Teriflunomide
Phase III TOWER Study
Efficacy Outcome
ARR (primary endpoint)
Reduction vs placebo
Placebo
0.501
12-week confirmed disability progression
HR vs placebo
Mean EDSS change (baseline to week 48)
0.089
*Statistically significant vs placebo.
Miller A et al. Presented at AAN 2013; March 16-23, 2013; San Diego, CA. Abstract S01.004.
Teri
7 mg
Teri
14 mg
0.389*
22.3%
0.319*
36.3%
0.955
0.685*
0.042
-0.05*
TOWER: Treatment-Emergent AEs
Preferred term, %
Headache
Leading to discontinuation
Placebo
(n = 385)
10.9
0.3
Teriflunomide
7 mg (n = 409)
14.7
0
Teriflunomide
14 mg (n = 371)
12.4
0
Increased ALT
Leading to discontinuation
8.3
1.6
11.2
2.9
14.0
2.4
Alopecia (hair thinning)
Leading to discontinuation
4.4
0.3
10.3
0
13.5
1.6
Diarrhea
Leading to discontinuation
7.3
0.3
12.0
1.0
11.1
0.8
Nausea
Leading to discontinuation
8.8
0
8.3
0
10.2
0.8
Neutropenia
Leading to discontinuation
2.9
0
7.1
1.0
9.4
2.2
ALT = alanine aminotransferase
Miller A et al. Presented at AAN 2013; March 16-23, 2013; San Diego, CA. Abstract S01.004.
Teriflunomide Counseling and Start-up
• Pregnancy Category X
• At Baseline: CBC with diff, LFTs, TB testing
• Monthly x 6 months: AST/ALT
• Every 6 months: CBC with diff, LFTs
Proposed Mechanisms: Dimethyl Fumarate
• An oral formulation of dimethyl fumarate
• Inhibits the expression of adhesion molecules and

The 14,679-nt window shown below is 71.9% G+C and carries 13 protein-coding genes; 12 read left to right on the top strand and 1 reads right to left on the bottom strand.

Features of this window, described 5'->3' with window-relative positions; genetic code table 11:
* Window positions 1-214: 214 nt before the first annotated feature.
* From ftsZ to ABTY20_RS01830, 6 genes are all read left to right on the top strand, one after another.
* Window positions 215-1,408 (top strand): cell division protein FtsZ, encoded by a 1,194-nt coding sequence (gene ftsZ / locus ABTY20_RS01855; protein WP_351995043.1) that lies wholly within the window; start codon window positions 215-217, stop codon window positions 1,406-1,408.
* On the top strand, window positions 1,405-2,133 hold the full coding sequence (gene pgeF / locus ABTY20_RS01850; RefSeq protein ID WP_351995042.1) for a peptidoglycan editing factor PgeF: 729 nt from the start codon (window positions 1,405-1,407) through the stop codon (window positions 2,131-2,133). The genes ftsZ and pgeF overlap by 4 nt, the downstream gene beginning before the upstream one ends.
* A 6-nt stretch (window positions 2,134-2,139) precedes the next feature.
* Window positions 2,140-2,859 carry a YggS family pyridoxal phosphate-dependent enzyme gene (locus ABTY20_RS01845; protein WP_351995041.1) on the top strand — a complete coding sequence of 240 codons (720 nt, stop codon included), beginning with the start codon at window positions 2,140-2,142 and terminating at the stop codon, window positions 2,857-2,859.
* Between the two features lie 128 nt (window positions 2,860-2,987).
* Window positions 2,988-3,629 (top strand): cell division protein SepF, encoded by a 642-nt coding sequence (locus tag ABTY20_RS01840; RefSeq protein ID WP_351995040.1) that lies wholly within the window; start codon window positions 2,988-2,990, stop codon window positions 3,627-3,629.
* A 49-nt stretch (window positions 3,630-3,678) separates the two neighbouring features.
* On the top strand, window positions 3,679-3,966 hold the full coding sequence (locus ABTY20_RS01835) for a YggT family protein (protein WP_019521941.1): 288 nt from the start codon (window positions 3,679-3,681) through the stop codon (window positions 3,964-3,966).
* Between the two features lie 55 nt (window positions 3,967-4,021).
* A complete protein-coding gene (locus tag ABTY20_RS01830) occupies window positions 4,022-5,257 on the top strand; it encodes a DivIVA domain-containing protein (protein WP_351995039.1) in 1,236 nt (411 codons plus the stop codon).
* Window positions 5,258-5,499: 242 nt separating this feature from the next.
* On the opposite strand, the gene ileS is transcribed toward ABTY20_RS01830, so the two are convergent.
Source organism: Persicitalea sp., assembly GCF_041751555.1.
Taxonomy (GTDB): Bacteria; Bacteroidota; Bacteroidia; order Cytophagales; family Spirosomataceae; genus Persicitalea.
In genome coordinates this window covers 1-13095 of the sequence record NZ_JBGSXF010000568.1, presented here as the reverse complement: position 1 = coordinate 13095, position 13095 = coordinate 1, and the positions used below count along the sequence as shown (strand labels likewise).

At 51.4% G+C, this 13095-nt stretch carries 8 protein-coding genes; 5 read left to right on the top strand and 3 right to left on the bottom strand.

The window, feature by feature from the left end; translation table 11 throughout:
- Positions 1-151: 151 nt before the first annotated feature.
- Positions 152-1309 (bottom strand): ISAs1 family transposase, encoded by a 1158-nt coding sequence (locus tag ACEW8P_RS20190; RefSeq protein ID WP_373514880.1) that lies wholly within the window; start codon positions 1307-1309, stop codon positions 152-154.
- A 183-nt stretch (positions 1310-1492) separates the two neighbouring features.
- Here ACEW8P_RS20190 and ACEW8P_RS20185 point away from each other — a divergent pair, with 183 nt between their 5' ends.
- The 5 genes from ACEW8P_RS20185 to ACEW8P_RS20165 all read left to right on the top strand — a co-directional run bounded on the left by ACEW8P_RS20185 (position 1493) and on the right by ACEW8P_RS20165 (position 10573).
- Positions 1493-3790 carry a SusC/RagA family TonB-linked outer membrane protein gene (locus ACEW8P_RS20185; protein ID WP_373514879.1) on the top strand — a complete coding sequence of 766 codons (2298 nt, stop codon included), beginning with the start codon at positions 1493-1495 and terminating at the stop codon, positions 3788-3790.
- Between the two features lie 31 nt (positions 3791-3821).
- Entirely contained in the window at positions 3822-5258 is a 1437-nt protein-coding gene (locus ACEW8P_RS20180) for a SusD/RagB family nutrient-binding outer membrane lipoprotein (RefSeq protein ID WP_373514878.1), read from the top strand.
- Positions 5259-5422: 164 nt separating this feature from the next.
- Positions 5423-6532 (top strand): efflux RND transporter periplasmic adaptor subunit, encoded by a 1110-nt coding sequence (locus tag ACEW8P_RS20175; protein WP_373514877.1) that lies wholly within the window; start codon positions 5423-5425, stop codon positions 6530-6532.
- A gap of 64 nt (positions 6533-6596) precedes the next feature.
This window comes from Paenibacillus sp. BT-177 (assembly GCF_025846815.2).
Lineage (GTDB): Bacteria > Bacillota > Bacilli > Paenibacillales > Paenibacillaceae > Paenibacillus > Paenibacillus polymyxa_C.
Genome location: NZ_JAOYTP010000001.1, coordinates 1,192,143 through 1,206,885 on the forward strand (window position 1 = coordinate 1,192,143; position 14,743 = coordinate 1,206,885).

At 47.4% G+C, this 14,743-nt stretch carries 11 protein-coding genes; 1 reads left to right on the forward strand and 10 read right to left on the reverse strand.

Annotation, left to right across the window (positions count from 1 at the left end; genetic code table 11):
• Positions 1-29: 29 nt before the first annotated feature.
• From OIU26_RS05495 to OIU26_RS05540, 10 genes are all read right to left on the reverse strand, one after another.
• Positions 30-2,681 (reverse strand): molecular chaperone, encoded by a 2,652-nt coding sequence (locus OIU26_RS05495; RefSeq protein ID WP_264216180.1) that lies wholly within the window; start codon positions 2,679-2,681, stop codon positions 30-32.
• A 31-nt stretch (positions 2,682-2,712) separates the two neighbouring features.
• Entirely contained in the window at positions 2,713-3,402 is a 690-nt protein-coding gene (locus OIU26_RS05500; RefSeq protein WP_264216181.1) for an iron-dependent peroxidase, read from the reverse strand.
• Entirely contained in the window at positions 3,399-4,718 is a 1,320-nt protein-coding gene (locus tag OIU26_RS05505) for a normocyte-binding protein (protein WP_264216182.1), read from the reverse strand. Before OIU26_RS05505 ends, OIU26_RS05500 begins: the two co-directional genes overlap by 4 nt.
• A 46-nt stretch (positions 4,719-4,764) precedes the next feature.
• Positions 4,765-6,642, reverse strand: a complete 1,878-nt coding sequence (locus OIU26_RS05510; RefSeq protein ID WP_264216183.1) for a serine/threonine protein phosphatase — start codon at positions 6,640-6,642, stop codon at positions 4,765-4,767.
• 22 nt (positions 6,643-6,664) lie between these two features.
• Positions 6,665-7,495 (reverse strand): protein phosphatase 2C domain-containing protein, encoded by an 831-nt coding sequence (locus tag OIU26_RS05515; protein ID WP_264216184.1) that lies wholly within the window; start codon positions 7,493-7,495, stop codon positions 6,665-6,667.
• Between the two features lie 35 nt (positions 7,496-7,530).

proinflammatory cytokines
• Induces a Th1 to Th2 shift
• Decreases circulating T cells
• Activates the Nrf2 pathway
• >30 years of use of fumaric acids in the treatment of
psoriasis (both topical and oral)
Kappos L et al. Lancet. 2008;372:1463-1472.
Gold R et al. N Engl J Med. 2012;367:1098-107.
Gasperini C et al. Expert Opin Emerg Drugs. 2008;13:465-477.
DMF: Integrated Efficacy Analysis
of DEFINE and CONFIRM
Endpoint (at 2 years)
Annualized relapse rate (ARR)
Reduction vs placebo
Proportion of patients relapsed
HR vs placebo
Time to 12-week confirmed disability progression
HR vs placebo
Time to 24-week confirmed disability progression
HR vs placebo
*Statistically significant vs placebo
Fox RJ et al. Presented at AAN; March 16-23, 2013; San Diego, CA. Abstract P07.097.
Placebo
(n = 771)
DMF BID
(n = 769)
0.37
0.19*
49%
0.57*
0.68*
0.71*
Alemtuzumab MOA
• Targets CD52 antigen expressed on B and T lymphocytes
• FDA approved for leukemia
• Phase II study comparing Campath vs Rebif in 334
patients
– 12 mg/day for 5 days at month 0, 12, 24
– 24 mg/day for 5 days at month 0, 12, 24
• Three-year observation period with interim analyses
Alemtuzumab vs Interferon-B1a:
Care-MS Phase III Studies
CARE – MS1
CARE – MS2
IFN-B1a
Alemtuzumab
(12mg)
IFN-B1a
Alemtuzumab
(12mg)
0.39
0.18
0.52
0.26
Ann. relapse rate
54.9% (P<0.0001)
Risk reduction
Sustained disability (% pts)
11
Net EDSS change
Cohen JA et al. Lancet. 2012;380:1819-1828.
Coles AJ et al. Lancet. 2012;380: 1829-1839.
21.1
30% (P=0.22)
Risk reduction
Δ EDSS from baseline
8
49.4% (P<0.0001)
- 0.14
- 0.14
12.7
42% (P=0.0084)
0.24
- 0.17
0.41 (P<0.0001)
Extension Analysis of Care-MS
Phase III Studies
CARE-MS I
CARE-MS II
ARR
0.24
0.25
EDSS improvement
40%
45%
Received alemtuzumab re-tx*
18%
20%